Tips on market research and what to look for when starting to sell your dairy produce.

If you are producing more cheese than you can consume, it’s time to think of selling your extra cheeses. But market research is essential before embarking on a business. It is important to do research at the local supermarkets and find out which type of cheeses or yoghurts are the most popular, in short supply and the average price per kilogram.

When choosing a product take into account that products like yoghurts, maas and soft cheeses have good returns but require expensive packaging and high transport costs due to frequent trips to the market as compared with semi-hard cheese.

Make a decision on a particular product, experiment and make notes as you go. The experimental products can be used to test on friends and family and when perfected, used as samples when setting up an agreement with a supermarket or agent.

Research the type of equipment required and the set up cost of the production room. Take into account that it is very difficult to milk the cows, make the product and market the product on your own. It is often advisable to leave the marketing to a good agent. Research the agents in your area such as companies that supply hotels and restaurants. It is an excellent idea to ask them which products are in short supply. However, if starting small with an unusual cheese do not be deterred by too much negative input.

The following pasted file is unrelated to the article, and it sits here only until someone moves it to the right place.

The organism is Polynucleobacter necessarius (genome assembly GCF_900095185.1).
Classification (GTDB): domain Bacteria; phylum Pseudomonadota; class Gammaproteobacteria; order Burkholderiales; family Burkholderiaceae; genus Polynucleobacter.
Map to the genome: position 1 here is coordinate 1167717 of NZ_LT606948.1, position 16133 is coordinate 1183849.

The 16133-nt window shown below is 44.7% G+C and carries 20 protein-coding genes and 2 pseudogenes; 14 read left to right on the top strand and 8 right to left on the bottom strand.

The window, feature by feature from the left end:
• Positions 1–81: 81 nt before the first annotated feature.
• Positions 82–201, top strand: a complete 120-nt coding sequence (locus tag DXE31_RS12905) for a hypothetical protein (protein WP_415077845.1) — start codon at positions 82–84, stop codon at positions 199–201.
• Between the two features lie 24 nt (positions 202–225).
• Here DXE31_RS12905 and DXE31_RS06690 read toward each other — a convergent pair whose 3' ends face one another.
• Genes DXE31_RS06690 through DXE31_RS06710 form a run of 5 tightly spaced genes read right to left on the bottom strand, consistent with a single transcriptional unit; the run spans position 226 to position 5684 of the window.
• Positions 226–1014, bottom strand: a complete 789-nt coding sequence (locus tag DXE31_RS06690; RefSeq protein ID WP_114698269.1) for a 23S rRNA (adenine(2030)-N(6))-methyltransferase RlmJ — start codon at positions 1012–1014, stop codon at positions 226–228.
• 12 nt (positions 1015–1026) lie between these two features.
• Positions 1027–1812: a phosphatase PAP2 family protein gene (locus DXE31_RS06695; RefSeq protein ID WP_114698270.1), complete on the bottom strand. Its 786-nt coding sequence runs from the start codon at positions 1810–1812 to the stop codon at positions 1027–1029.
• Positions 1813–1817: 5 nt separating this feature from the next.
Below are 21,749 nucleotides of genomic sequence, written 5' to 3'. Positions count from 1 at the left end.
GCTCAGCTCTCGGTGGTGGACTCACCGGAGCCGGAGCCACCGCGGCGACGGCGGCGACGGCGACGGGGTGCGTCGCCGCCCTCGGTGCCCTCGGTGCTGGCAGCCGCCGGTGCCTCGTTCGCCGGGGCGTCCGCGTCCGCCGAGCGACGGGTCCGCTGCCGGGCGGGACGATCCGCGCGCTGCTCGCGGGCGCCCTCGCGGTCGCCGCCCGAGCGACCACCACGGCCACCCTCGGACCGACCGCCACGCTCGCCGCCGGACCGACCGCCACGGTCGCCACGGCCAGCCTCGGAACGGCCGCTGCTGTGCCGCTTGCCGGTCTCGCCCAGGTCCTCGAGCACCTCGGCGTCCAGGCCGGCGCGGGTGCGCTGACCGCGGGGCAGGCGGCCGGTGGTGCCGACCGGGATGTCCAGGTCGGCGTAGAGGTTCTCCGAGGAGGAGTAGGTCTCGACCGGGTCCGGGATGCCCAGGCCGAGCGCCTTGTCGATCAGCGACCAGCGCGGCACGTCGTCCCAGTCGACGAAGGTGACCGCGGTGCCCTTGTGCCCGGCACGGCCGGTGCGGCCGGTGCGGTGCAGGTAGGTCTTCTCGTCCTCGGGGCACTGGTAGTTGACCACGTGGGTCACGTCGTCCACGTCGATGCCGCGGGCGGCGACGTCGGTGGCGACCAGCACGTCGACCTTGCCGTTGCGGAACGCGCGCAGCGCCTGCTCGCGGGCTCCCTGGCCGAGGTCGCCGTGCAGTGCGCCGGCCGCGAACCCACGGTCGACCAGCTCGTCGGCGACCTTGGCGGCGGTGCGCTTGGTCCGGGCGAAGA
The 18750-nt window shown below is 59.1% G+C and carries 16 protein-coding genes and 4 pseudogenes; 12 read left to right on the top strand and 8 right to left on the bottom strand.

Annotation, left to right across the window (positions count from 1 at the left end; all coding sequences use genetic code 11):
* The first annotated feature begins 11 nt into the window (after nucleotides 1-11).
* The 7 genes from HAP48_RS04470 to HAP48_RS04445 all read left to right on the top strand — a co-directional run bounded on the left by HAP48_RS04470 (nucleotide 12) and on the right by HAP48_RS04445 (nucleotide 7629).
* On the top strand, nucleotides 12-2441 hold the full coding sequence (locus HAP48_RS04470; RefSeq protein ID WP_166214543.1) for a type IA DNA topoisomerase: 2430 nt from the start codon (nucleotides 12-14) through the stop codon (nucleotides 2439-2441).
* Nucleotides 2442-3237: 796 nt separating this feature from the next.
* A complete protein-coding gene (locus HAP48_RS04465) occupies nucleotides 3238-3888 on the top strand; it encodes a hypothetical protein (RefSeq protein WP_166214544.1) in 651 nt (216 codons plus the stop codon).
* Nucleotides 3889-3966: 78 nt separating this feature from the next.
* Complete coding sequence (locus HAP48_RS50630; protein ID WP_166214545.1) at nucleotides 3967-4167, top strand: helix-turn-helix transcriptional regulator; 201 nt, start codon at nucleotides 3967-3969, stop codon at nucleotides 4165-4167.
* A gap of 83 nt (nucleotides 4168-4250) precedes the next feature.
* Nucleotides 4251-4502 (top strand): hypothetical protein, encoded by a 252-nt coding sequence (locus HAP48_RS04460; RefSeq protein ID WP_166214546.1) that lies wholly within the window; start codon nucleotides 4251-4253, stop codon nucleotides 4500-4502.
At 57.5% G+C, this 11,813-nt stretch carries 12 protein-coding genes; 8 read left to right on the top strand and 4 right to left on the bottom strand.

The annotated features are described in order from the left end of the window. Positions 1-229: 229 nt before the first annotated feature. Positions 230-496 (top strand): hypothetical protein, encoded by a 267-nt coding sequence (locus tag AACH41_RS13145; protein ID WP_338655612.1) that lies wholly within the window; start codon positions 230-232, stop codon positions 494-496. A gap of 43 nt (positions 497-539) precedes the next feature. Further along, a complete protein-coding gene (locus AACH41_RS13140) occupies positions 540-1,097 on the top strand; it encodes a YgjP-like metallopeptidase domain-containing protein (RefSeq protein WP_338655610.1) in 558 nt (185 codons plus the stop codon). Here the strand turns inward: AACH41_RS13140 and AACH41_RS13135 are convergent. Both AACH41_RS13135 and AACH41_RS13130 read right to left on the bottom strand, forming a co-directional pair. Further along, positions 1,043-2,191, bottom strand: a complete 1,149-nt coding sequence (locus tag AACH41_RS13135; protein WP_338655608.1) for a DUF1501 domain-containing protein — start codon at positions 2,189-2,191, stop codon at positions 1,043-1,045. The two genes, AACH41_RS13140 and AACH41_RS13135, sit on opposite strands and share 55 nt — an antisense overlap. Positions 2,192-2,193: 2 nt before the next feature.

Some options on the type of business in the dairy industry are as follows:

·  Small amounts of an unusual cheese such as gorgonzola, goats or sheep’s milk cheese, kefir cheese sold at a high price. The market normally requires education with unusual cheeses and thus it is advisable to start small and grow with the market.

·  A popular cheese such as gouda and cheddar but with a slight variation such as adding herbs to the gouda or maturing the cheddar well or making small whole cheeses. These cheeses can be sold at a premium but again it is advisable to grow with the market.

·  A popular cheese such as feta, gouda or cheddar made slightly better and/or slightly cheaper than what is on the market can be made in large quantities but it is advisable to get a contract or agreement from a supermarket first. It is not easy to compete on price with the big companies.

·  A popular cheese that is made on the farm and sold retail directly to the public. The farm should be easily accessible on a well-used route and well signposted. This is the best option.

·  Excess milk that fetches a low price in any event, can be stored as a simple cheese.

Common errors in setting up:

·  Over capitalization without a ready market. Make sure to do your market research before investing in expensive equipment.

·  When manufacturing cheese with a long maturation period such as cheddar, it must be taken into account that income is delayed by three months due to the maturation period of cheddar.

·  Purchase of poorly made or incorrect equipment which then has to be replaced. It is advisable to start small but start right.

Try to make a good quality product with an attractive label and general appearance. Take care in choosing the colours of your label – the consumer tends to like blue and green rather than for instance black on the labelling. Good service and communication also adds value to your product.